Monday, November 24, 2008

How tabloid inspired a country doctor

Dr. Crystal Bailey Gary and her husband Dr. Thomas Gary are family physicians who run the North Georgia Family Medicine center in Blairsville, Georgia. Dr. Crystal is one of those special people, dedicating her life to doing vitally important work and making other people's lives better.

And who'd think she was inspired by tabloid?

Dr. Crystal is the daughter of a legend: cameraman and mentor Lewis Bailey, who's guided the shoots and made the name of many a producer in tabloid television and network news (you'd surprised at how the two intertwine, then again if you read Tabloid Baby, you wouldn't be). Many of those producers knew Crystal back in the day as Lewis' fetching young assistant.

Dr. Crystal writes, and writes quite well, about the roots of her raising on the NGFM site:

"There is something to be said for kids 'from the sticks.' Growing up in the shadows of the Appalachian Mountains afforded me opportunities that others might consider obstacles. Life blesses some folks with silver spoons while others it simply blesses. I know that I belong in the latter category.

"The second of five children, I grew up where I was born-- in the tiny town of Young Harris, Georgia. As far as my memory will stretch, I recall that my parents always reinforced with my siblings and me a deep respect for hard work, persistence, and dedication. We balanced our summers working in the garden or water-sealing our driveway with exploring the surrounding woods and creeks. Any given day might find us decked out in makeshift 'jungle attire' which closely resembled my father’s safari hat and faded Muppet-Baby sheets, and armed with nothing more than a pair of trusty contraband scissors to ward off the perils of the forest. If the mountains of North Georgia could talk, they would tell tales of our imaginative exploits that paralleled the equally captivating adventures beamed to us from our analog satellite television receiver.

"In spite of our inherent rural ways, technology like the satellite dish, played a large role in our existence. My father owned a television production business that comprised a camera crew and equipment. I was almost thirteen when I began filling in for sick crew members, working as a sound technician and grip on location for such productions as Entertainment Tonight, 60 Minutes, and Dateline. These experiences exposed me to a world that even the most cosmopolitan person rarely encounters.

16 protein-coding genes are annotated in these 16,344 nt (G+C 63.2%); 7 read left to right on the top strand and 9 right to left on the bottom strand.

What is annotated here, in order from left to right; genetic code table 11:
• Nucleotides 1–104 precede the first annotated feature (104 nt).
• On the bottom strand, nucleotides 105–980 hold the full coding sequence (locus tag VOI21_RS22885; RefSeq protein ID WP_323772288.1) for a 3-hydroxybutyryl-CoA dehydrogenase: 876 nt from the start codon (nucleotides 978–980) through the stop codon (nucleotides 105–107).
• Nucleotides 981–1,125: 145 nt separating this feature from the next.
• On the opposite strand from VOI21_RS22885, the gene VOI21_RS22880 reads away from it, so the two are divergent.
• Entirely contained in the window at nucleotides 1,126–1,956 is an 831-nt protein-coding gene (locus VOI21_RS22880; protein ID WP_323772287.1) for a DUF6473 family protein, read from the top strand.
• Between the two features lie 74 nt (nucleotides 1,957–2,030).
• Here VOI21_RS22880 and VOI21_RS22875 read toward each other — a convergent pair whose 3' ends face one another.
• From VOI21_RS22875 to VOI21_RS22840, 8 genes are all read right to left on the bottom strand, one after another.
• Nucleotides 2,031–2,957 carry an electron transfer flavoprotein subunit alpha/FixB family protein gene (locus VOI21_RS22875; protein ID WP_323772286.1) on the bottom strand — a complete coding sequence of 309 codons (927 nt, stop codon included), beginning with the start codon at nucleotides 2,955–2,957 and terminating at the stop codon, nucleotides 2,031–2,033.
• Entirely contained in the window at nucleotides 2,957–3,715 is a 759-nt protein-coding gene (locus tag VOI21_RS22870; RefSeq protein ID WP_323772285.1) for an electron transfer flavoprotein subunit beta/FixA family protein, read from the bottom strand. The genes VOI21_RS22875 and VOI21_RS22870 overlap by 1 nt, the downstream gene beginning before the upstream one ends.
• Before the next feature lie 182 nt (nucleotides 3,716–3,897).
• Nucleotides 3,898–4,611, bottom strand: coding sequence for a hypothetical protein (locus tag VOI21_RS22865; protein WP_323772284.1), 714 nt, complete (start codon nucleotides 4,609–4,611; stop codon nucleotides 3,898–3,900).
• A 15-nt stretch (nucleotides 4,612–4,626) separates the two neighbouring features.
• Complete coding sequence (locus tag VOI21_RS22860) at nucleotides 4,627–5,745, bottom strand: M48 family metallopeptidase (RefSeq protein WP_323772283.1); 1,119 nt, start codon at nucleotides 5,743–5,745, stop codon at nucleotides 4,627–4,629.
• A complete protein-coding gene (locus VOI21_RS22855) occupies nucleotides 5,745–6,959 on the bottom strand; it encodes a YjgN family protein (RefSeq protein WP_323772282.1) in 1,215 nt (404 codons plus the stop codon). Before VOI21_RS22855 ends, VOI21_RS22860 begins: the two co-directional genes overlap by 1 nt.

"For instance, how many other people can plead guilty to accidentally whacking Patrick Swayze in the head with a boom microphone? It did not take many production shoots with Hard Copy for me to learn that life encompasses a wide variety of people, all of whom have singularly interesting personal stories. I listened to the diversified complaints, questions, and afflictions that dominated the lives of these storytellers. These experiences opened my eyes to the burden that one ailment or worry can create. That knowledge gave direction to my life.

"From an early age I learned to appreciate the uniqueness of each individual. After learning to listen, I became interested in doing more than just lending an ear to these personal life stories-- I wanted to intervene. A profound respect and love for human life drives my desire to help improve the lives of those around me. What better role than 'family doc' enables a person to fulfill this aspiration? Not to mention, something tells me that I might consider staying away from any career choices that involve boom microphones.

"Thus, after twenty-odd years of stumbling through an amalgamation of turnip greens and UHF cables, I can honestly say that I was born to be a family doctor."

1 comment:

Kings Farmer said...

Congrats to the Baileys. I had the pleasure of being around a young--and always Polite-- Crystal as she wielded that big mic, and her Dad's grumbling: "Boom in the Shot!!"
It is no surprise to me that she is a Doctor and a Giver.